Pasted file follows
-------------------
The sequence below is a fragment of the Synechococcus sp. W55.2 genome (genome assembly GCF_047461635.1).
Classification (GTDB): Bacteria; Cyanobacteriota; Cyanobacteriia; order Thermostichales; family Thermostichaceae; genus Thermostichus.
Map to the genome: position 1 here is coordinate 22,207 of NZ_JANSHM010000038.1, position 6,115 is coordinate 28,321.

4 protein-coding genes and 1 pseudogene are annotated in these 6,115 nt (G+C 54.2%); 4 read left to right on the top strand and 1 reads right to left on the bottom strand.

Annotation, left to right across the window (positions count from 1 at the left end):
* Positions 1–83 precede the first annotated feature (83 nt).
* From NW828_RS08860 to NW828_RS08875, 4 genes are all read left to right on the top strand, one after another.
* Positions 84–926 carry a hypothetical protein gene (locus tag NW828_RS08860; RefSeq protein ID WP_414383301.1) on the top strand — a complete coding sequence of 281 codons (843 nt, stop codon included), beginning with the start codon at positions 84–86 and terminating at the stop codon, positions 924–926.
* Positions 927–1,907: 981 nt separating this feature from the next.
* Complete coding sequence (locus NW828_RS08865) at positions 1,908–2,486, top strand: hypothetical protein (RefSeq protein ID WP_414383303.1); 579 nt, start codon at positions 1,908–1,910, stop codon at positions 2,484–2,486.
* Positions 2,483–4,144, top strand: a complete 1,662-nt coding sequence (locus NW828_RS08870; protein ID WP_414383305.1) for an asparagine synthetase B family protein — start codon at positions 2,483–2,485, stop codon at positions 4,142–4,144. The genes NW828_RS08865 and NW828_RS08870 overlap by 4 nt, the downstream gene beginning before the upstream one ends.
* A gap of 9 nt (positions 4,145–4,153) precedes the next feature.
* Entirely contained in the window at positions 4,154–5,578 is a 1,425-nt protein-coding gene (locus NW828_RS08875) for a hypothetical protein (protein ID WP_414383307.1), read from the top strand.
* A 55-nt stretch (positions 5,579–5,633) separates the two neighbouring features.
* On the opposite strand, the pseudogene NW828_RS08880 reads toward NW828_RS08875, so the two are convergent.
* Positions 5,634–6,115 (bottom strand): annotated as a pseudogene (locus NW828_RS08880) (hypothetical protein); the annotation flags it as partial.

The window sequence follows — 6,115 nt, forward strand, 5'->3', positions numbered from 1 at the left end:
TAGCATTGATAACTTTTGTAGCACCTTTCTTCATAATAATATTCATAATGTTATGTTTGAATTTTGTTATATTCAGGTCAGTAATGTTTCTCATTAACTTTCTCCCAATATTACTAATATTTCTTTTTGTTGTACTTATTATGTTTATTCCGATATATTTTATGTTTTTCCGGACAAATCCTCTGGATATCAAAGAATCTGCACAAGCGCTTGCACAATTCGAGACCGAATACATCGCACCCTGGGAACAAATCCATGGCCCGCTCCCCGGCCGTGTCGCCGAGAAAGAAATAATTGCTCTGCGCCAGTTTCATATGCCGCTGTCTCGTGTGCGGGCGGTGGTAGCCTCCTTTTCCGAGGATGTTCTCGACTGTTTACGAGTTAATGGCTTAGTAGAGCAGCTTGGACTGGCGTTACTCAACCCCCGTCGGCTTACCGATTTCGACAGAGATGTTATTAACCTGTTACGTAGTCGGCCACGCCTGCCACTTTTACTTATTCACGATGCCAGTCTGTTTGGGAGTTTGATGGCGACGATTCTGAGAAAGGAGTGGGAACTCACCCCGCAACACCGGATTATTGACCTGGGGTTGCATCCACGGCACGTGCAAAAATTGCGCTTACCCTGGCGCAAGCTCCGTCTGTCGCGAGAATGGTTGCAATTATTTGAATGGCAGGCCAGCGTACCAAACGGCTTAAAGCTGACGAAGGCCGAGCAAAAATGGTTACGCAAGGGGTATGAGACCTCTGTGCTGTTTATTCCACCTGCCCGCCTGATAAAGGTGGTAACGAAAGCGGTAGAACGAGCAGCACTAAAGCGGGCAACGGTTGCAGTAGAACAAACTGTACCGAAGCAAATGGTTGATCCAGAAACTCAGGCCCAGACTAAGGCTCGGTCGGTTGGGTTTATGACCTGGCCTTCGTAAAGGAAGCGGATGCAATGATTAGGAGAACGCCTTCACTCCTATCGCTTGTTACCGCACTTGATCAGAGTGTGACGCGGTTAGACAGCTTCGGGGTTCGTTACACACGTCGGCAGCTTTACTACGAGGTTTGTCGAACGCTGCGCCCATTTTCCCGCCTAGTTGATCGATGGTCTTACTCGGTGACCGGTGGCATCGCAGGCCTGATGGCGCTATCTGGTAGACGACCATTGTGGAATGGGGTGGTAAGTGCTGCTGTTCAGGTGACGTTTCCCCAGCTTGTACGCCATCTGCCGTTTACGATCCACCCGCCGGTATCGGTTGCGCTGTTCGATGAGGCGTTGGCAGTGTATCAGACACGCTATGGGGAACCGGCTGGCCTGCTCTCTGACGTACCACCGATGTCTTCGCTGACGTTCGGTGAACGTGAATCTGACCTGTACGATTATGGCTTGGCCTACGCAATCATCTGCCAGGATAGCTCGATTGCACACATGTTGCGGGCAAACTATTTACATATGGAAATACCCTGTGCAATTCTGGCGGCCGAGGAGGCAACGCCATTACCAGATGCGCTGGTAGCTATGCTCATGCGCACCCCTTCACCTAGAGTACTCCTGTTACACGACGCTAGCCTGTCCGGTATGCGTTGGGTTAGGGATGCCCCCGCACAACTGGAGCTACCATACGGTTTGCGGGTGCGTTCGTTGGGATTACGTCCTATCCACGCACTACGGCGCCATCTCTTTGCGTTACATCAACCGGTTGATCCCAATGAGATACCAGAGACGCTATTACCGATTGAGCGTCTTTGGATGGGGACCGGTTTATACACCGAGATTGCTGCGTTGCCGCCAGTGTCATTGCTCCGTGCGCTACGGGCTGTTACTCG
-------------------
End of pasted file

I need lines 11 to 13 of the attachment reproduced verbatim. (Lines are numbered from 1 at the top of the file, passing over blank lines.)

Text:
* Positions 2,483–4,144, top strand: a complete 1,662-nt coding sequence (locus NW828_RS08870; protein ID WP_414383305.1) for an asparagine synthetase B family protein — start codon at positions 2,483–2,485, stop codon at positions 4,142–4,144. The genes NW828_RS08865 and NW828_RS08870 overlap by 4 nt, the downstream gene beginning before the upstream one ends.
* A gap of 9 nt (positions 4,145–4,153) precedes the next feature.
* Entirely contained in the window at positions 4,154–5,578 is a 1,425-nt protein-coding gene (locus NW828_RS08875) for a hypothetical protein (protein ID WP_414383307.1), read from the top strand.